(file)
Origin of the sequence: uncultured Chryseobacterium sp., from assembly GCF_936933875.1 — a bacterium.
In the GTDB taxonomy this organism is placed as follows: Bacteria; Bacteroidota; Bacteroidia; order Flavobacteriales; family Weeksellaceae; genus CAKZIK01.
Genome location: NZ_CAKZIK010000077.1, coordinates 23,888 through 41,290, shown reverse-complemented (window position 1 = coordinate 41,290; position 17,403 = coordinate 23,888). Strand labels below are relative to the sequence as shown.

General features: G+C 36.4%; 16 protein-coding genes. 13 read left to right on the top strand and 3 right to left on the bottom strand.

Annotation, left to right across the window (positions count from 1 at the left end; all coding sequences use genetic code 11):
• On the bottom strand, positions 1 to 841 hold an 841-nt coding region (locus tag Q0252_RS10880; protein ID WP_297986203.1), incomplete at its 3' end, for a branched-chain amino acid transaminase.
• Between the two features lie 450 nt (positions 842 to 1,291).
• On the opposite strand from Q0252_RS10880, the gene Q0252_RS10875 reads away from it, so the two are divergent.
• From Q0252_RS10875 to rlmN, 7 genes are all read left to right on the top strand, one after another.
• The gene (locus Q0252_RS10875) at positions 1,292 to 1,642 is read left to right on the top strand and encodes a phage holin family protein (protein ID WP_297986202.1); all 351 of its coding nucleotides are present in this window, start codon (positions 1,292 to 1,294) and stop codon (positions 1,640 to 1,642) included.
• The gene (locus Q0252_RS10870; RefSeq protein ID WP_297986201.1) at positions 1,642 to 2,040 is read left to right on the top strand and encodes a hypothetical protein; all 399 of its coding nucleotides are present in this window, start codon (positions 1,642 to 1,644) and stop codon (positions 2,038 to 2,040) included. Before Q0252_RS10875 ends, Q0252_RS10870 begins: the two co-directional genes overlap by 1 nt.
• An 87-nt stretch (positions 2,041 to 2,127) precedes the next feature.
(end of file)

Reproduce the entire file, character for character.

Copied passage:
Origin of the sequence: uncultured Chryseobacterium sp., from assembly GCF_936933875.1 — a bacterium.
In the GTDB taxonomy this organism is placed as follows: Bacteria; Bacteroidota; Bacteroidia; order Flavobacteriales; family Weeksellaceae; genus CAKZIK01.
Genome location: NZ_CAKZIK010000077.1, coordinates 23,888 through 41,290, shown reverse-complemented (window position 1 = coordinate 41,290; position 17,403 = coordinate 23,888). Strand labels below are relative to the sequence as shown.

General features: G+C 36.4%; 16 protein-coding genes. 13 read left to right on the top strand and 3 right to left on the bottom strand.

Annotation, left to right across the window (positions count from 1 at the left end; all coding sequences use genetic code 11):
• On the bottom strand, positions 1 to 841 hold an 841-nt coding region (locus tag Q0252_RS10880; protein ID WP_297986203.1), incomplete at its 3' end, for a branched-chain amino acid transaminase.
• Between the two features lie 450 nt (positions 842 to 1,291).
• On the opposite strand from Q0252_RS10880, the gene Q0252_RS10875 reads away from it, so the two are divergent.
• From Q0252_RS10875 to rlmN, 7 genes are all read left to right on the top strand, one after another.
• The gene (locus Q0252_RS10875) at positions 1,292 to 1,642 is read left to right on the top strand and encodes a phage holin family protein (protein ID WP_297986202.1); all 351 of its coding nucleotides are present in this window, start codon (positions 1,292 to 1,294) and stop codon (positions 1,640 to 1,642) included.
• The gene (locus Q0252_RS10870; RefSeq protein ID WP_297986201.1) at positions 1,642 to 2,040 is read left to right on the top strand and encodes a hypothetical protein; all 399 of its coding nucleotides are present in this window, start codon (positions 1,642 to 1,644) and stop codon (positions 2,038 to 2,040) included. Before Q0252_RS10875 ends, Q0252_RS10870 begins: the two co-directional genes overlap by 1 nt.
• An 87-nt stretch (positions 2,041 to 2,127) precedes the next feature.